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var count = 1;

// psuedocode
// if (words typed begins with @add)

// if (words typed begins with @remove)

// if (words typed begins with @total)

module.exports.count = count;


var count = require('./main.js').count;


var count = require('./main.js').count;
count += 10;


var count = require('./main.js').count;
count -= 10;




I have an application (irc bot), and I want to add a feature that peeps can do @add 1 or @remove 1. I have a main.js that then requires different files depending on the triggers that are said. So add would trigger the add.js file, and that would then require('main.js') and add 10 (10 for simplification, it'll actually parse the number and use that number) to it. The problem I'm having is when someone goes about and does @remove. It require('main.js') and subtracts 10 from 1 resulting in -9. And doing @total would output 1.

I've done a fairly good search for module.exports and I haven't come across an example like the one i listed above. The docs don't include any examples close to what I'm wanting to do; and these questions 1, 2 I understand--but aren't of any usefulness to me--as I understand what's being said there.


I'd like to have both @add and @remove manipulate the same variable ( count ), and for @total to return the total of count with the @add and @removes taken into account. Am I using module.exports incorrectly; or is there a common way that variables are shared, with one file being able to modify the contents of the module.exports and returning the results to the main.js file?

share|improve this question
up vote 8 down vote accepted

Your problem is that when you do var count = require('./main.js').count;, you get a copy of that number, not a reference. Changing count does not change the "source".

However, you should have the files export functions. Requiring a file will only run it the first time, but after that it's cached and does not re-run. see docs

Suggestion #1:

// main.js
var count = 1;
var add = require('./add.js');
count = add(count);

// add.js
module.exports = function add(count) {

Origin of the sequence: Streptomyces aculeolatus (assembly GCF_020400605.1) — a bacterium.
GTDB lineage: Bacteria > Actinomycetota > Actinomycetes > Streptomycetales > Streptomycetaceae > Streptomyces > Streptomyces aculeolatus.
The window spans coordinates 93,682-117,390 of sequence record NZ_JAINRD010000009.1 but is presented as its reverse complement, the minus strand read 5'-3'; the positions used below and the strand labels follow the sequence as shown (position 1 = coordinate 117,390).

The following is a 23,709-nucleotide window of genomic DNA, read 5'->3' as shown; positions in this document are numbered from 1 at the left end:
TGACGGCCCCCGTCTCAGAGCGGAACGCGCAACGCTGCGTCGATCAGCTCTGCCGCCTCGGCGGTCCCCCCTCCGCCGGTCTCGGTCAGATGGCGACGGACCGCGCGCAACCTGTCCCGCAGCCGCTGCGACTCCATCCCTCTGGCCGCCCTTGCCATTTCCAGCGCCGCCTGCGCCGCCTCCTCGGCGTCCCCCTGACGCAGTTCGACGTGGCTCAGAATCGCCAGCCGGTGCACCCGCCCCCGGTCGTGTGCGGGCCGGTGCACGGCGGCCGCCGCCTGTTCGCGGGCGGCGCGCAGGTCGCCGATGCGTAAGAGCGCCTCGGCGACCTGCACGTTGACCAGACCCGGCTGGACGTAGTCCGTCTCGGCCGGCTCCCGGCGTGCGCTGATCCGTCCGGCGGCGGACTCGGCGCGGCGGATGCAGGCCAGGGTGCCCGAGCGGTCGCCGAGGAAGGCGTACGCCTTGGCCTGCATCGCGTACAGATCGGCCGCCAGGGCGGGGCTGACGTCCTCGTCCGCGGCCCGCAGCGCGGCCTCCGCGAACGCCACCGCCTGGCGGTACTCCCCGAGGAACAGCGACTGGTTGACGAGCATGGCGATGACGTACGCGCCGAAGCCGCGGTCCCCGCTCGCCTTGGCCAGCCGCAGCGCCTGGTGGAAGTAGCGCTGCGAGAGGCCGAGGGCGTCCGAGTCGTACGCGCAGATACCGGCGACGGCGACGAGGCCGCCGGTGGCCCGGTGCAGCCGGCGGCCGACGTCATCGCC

return count+10;


var count = 1;
var add = function() {
    count += 10;

#3: Personally i would create a counter module (this is a single instance, but you can easily make it a "class"):

// main.js
var counter = require('./counter.js');

// counter.js
var Counter = module.exports = {
    count: 1,
    add: function() {
        Counter.count += 10;
    remove: function() {
        Counter.count += 10;
share|improve this answer
Thank you so much :) I am new to coding in general; but your answer makes complete sense. A million times, thanks! – thtsigma Jun 15 '13 at 4:35

There is no way you can share a reference between different files. You shouldn't be.

I have a main.js that then requires different files depending on the triggers that are said

I don't think that's a good idea. All require statements you'll ever need must be at the top of the file.

I also see that You're requiring main.js in total.js and total.js in main.js. The require() function imports the module.exports of the file and assigns it to the namespace you provide. Your code shouldn't be split into files this way. You extract code into separate files only when they're modules by themselves. And if you do, you wouldn't be importing 2 files on each other.

It is also good to note that in javascript, when you assign something to a namespace, It gets copied (cloned) if it's a primitive. If it's an object, both namespaces then refer to the same object

var num = 5; 
var prim = num;
prim++; // prim is 6, but num is still 5.

var num = {five:5};
var ob  = num;
ob.five = 6;
console.log(num.five) //also 6.
share|improve this answer

You could add your count variable to any of global, process or root objects to be available everywhere AND then use global, process or root objects as prefix to refer count in imported modules.

share|improve this answer
it is really ugly and is a bad solution. – KSDaemon Dec 22 '15 at 14:31
@KSDaemon why sir ?? Could you please explain the reason ?? – Vikas Gautam Dec 23 '15 at 12:10
@KSDaemon So sir, you aren't able to find any supporting reason for your comment after 2 days or so. I would like to learn the other ways sir. Please comment. – Vikas Gautam Dec 24 '15 at 15:29
sorry for delay. Well, first of all: poluting globals is a bad practice, also you do not have a full control of them, someone other in team may decide to create another global var with exact the same name, but use it for another things, and that will lead to bugs, very hard to inspect. Creating your own, self-sufficient variable, is more preferable. – KSDaemon Jan 14 at 9:10
When you populate Global, you create risk for everything. Basically it means, this variable could be modified anywhere : no constraints. It also means it is harder to read and understand (where comes this global variable from). It leads to concurrency issue. So it should only be used almost never. – gabrielstuff 3 hours ago

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